Vendors revving up red-hot sales vehicle
- By John Moore, John Monroe
- Jul 21, 1996
In this age of deregulation, the General Services Administration has become a kind of high-technology bazaar in which vendors and customers can wheel and deal much as they might in the commercial arena, and spot pricing in particular has become a hot issue.
In recent months, holders of GSA multiple-award Schedule B/C contracts have moved aggressively to take advantage of spot pricing. Sometimes referred to as ad hoc discounting, spot pricing allows vendors to extend a price break to an individual federal customer or to offer a product at a special sales price for a limited time to the entire government.
The pricing method, a product of GSA schedule reform, represents a sharp departure from previous years in which schedule pricing was far less flexible.
Spot pricing became possible with the 1995 GSA schedules. However, the practice has become especially popular in recent months, particularly with the lifting of the maximum ordering limits on the 1996 schedule business, vendors said. Examples include the following:
BTG Inc. recently used spot pricing to provide a volume discount to the Defense Information Systems Agency on licenses for Netscape Communications Corp.'s Navigator Web browser.
Computer Associates International Inc. is providing a special introductory price on its Year 2000 toolset.
Digital Equipment Corp.'s Memory Madness promotion offers 15 to 20 percent discounts for AlphaServer and AlphaStation memory products.
Lucent Technologies Inc. is holding a "sale" on voice response systems through the GSA schedule that it has advertised with a mail promotion.
Lucent's promotion includes "the first-ever government coupon," said Steven Kelman, administrator of the Office of Federal Procurement Policy. The government has been talking about being more commercial for a long time, but "this is it," Kelman said.
Thus far most companies have used spot pricing to offer volume discounts or to pique interest in a particular product through a special sale price. However, some industry executives said another motive is to head off price competition from governmentwide indefinite-delivery, indefinite-quantity contracts.
"[For] someone who has a GSA schedule but not a major [governmentwide acquisition contract], they can be more competitive by taking a discount off a GSA price in a special situation," said Joe Santamaria, vice president and general manager of information technology at Unisys Federal Systems.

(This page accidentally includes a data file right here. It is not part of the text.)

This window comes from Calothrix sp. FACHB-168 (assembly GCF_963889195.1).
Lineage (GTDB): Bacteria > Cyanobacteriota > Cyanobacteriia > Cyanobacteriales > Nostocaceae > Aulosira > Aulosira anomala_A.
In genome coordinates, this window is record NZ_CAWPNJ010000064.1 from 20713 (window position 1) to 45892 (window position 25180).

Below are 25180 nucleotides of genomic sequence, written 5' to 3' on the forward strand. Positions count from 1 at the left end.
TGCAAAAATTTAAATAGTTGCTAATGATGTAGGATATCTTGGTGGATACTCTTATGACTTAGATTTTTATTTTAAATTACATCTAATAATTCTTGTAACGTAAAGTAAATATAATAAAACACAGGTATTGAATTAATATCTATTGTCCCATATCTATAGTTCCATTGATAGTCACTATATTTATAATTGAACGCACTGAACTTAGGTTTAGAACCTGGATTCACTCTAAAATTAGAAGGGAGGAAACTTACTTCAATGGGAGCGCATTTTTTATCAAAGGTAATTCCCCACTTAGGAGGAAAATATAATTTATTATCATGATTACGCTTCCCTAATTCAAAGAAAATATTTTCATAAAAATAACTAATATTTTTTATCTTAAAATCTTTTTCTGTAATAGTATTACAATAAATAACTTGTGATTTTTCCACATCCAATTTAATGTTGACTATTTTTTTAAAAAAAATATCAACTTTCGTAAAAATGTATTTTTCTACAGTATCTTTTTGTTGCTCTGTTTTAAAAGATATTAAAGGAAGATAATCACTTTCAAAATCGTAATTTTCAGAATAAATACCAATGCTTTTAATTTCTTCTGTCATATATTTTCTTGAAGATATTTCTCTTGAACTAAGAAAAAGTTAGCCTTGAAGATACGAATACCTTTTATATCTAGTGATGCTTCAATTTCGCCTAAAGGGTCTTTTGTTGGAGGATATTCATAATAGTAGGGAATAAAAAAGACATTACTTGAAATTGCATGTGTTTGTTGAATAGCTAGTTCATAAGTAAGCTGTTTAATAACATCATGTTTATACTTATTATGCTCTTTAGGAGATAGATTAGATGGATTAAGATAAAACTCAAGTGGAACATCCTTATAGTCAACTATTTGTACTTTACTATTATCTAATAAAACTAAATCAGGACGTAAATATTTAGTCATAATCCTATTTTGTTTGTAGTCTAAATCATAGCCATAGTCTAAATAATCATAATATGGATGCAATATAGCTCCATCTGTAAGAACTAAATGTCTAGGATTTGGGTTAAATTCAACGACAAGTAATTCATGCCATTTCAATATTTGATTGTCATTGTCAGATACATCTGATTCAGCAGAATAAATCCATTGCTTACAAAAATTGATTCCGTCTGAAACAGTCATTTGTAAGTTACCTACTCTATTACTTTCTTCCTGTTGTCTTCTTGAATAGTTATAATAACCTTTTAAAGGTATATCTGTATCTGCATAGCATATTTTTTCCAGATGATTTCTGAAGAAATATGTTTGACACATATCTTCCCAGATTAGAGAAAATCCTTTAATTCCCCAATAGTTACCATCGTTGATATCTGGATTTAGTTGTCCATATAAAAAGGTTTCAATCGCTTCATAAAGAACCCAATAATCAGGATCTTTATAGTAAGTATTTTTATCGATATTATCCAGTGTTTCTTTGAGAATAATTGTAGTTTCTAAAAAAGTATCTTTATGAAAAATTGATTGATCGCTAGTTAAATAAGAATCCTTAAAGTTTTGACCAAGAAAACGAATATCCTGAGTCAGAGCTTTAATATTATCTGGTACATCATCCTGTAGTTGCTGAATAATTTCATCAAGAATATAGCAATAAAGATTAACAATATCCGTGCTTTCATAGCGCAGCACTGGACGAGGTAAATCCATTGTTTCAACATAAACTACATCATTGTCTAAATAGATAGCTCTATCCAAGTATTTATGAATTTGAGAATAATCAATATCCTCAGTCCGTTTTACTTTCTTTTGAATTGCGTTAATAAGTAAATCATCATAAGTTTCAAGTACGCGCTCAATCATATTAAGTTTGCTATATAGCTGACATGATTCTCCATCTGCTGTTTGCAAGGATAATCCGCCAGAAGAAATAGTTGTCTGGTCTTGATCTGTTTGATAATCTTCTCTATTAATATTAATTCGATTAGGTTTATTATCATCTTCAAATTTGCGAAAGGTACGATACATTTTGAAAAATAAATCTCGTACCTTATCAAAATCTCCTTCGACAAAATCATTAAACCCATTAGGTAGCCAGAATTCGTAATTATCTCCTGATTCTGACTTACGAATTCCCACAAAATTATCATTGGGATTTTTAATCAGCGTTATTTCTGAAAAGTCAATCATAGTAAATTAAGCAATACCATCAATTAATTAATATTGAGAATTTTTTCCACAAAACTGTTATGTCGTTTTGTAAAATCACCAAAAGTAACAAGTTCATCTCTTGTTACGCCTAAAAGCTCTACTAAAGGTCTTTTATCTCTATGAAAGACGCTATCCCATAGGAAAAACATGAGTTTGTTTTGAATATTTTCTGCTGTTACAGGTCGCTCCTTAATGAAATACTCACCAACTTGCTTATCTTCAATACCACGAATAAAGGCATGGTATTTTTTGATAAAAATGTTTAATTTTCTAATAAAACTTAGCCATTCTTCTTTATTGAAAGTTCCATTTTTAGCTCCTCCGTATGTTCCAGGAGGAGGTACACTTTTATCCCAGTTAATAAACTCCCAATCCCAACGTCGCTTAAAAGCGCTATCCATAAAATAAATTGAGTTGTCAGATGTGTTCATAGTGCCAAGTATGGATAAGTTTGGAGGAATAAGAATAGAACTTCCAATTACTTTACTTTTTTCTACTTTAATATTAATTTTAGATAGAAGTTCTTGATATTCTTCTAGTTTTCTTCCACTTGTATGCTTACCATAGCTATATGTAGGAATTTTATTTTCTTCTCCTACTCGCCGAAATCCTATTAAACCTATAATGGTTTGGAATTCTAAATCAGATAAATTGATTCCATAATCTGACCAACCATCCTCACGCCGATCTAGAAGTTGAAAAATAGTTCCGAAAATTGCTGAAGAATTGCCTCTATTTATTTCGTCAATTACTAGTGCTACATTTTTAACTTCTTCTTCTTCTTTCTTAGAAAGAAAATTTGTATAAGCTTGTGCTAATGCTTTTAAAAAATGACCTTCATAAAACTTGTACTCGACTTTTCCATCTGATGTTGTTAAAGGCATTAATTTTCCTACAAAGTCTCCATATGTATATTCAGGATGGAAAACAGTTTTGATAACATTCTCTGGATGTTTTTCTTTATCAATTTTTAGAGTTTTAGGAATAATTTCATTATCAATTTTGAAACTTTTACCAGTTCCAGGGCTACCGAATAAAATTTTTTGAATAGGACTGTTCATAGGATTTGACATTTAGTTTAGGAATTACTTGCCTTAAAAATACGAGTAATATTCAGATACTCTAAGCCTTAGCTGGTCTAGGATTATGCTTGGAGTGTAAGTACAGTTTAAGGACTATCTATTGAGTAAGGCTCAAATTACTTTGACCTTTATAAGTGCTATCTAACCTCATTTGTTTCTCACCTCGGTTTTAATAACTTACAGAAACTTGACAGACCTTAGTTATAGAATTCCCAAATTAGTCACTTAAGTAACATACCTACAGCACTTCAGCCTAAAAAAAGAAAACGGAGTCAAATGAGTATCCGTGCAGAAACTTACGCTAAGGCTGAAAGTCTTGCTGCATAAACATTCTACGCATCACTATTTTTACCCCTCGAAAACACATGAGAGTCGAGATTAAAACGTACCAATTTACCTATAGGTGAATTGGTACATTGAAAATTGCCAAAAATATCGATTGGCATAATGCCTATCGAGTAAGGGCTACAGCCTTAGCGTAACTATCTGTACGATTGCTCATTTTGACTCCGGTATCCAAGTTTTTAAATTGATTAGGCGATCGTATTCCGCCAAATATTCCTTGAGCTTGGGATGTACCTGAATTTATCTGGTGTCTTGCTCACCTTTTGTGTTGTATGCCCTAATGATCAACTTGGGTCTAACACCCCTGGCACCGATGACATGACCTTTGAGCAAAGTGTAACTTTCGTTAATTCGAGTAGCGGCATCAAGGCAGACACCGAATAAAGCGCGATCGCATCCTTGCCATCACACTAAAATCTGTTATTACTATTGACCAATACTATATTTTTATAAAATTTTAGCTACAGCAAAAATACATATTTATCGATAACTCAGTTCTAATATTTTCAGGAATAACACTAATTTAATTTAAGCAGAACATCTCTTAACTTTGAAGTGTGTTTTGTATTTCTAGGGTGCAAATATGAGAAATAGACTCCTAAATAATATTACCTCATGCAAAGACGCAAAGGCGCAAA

BTG has primarily used spot pricing to offer price breaks on large orders. "Usually, it's something we do when the volume of the order justifies that the end user should receive a discount," said Gary Brown, director of sales at BTG.
Brown said BTG can offer a discount to a single customer without having to offer the discount governmentwide, provided the sale is in excess of $100,000 for a hardware buy or $50,000 for software.
On BTG's recent $3.3 million Navigator sale, the company priced the browsers at $18.33 apiece, as opposed to the regular GSA schedule price of $27.95.
Electronic Data Systems Corp. likewise employs spot pricing primarily for volume discounts. "We do it...on larger-quantity kinds of deals," said Paul Rector, the program manager for EDS' GSA contract. He cited a case in which EDS offered a discount to a Navy customer that bought 500 to 600 PCs. That order was worth around $2 million.
Unisys' Santamaria said that, generally speaking, spot pricing applies in high-volume situations. He said the company has not used the approach much to date, but he added that the practice will probably increase during the fiscal year-end buying season.
Other vendors are using spot pricing as the equivalent of a consumer retailer's "blue-light special."
While Lucent's coupon may be a new twist, a number of vendors have been offering different flavors of spot pricing. For example, Dell Computer Corp. and International Data Products Corp. highlight specials on products or product bundles on their World Wide Web home pages. Others have done telemarketing or advertising in trade publications.
Frequently, vendors use these promotions to push new products or to highlight bundles that may be of particular interest, such as CA's Discovery 2000.
For some time, CA has pulled together special deals to offer to its commercial customers, "but federally, we have always been handcuffed," said Matt Adams, vice president of the Information Management Group in CA's Federal Division.
With the new regulations at GSA, "we were able to put this package together at a very attractive price to draw business," he said.
Monique Henderson, a GSA specialist with Microsoft Corp., said special pricing will most likely take the form of an introductory price on a new product. She said Microsoft's federal resellers are free to pass on "any special" the company has, but they are not required to do so.
Other resellers noted that they will pass along a manufacturer's special pricing as a GSA spot discount.
Despite this first slew of special promotions, spot pricing - particularly on high-volume purchases - will play a bigger role once the government learns to take advantage of it, vendors said.
Spot discounting is a "fantastic initiative," but sometimes it is difficult getting a deal through GSA contracting in quick order, said Ed Hammersla, executive director of federal operations at Informix Software Inc.
"While the regulations are there and allow everybody to take advantage of them, agencies have been slow to accept them," CA's Adams said.
Mostly, it is a matter of educating everybody involved and making it part of internal policy at the agencies, vendors said. Industry, along with GSA, is working to spread the word.
"I've sent messages to my organization saying this is a wonderful thing, and we ought to take advantage of it wherever we can," Hammersla said.